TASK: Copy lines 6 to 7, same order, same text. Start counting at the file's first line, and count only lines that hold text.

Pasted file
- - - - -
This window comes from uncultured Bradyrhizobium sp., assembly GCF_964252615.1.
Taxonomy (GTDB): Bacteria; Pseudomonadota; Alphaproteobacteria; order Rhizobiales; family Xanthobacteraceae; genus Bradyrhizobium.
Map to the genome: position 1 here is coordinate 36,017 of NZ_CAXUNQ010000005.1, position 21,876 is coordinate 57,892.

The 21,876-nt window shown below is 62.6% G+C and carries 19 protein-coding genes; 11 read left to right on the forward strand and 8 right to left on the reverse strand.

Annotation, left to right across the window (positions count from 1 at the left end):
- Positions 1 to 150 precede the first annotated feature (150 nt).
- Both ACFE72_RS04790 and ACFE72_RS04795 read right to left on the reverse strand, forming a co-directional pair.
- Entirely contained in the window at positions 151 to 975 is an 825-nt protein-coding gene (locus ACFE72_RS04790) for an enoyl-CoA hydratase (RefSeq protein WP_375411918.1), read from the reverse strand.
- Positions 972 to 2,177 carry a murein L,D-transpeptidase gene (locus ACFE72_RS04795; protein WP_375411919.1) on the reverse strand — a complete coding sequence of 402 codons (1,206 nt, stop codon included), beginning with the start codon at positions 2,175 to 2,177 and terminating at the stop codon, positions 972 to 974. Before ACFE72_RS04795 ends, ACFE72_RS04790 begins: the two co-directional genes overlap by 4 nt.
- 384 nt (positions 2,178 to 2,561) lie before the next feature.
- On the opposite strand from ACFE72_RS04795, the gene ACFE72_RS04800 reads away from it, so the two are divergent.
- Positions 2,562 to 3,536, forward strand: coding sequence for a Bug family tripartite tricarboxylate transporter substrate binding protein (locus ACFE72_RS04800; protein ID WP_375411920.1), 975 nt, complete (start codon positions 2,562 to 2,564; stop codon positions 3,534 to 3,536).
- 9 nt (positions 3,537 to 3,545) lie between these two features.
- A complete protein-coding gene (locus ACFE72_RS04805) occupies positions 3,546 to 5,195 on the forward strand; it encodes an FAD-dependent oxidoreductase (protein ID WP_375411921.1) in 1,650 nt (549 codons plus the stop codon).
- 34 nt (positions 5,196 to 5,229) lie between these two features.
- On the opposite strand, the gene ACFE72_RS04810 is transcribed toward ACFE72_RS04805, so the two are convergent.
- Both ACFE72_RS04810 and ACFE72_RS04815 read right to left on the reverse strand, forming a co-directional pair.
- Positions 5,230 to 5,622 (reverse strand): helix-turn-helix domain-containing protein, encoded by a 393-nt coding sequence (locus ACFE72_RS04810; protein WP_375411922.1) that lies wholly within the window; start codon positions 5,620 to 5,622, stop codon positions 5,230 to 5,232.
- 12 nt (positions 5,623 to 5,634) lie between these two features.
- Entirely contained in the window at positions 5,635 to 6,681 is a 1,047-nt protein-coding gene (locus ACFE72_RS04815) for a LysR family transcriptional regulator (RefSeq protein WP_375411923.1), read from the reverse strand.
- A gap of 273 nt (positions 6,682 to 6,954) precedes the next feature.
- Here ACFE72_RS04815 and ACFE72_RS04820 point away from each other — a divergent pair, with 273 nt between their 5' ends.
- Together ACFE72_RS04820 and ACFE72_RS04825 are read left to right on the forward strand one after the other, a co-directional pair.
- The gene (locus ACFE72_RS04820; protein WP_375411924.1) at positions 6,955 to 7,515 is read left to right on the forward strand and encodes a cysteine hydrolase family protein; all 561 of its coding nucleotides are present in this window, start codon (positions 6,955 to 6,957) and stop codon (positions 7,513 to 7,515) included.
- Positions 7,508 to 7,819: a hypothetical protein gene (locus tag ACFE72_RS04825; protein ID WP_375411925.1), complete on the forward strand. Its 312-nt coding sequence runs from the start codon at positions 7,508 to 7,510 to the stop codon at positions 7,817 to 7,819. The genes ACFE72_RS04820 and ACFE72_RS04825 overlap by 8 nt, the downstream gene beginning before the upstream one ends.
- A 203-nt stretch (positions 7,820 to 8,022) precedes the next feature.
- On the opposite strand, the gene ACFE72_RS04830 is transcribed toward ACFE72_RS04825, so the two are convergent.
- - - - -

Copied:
- Positions 1 to 150 precede the first annotated feature (150 nt).
- Both ACFE72_RS04790 and ACFE72_RS04795 read right to left on the reverse strand, forming a co-directional pair.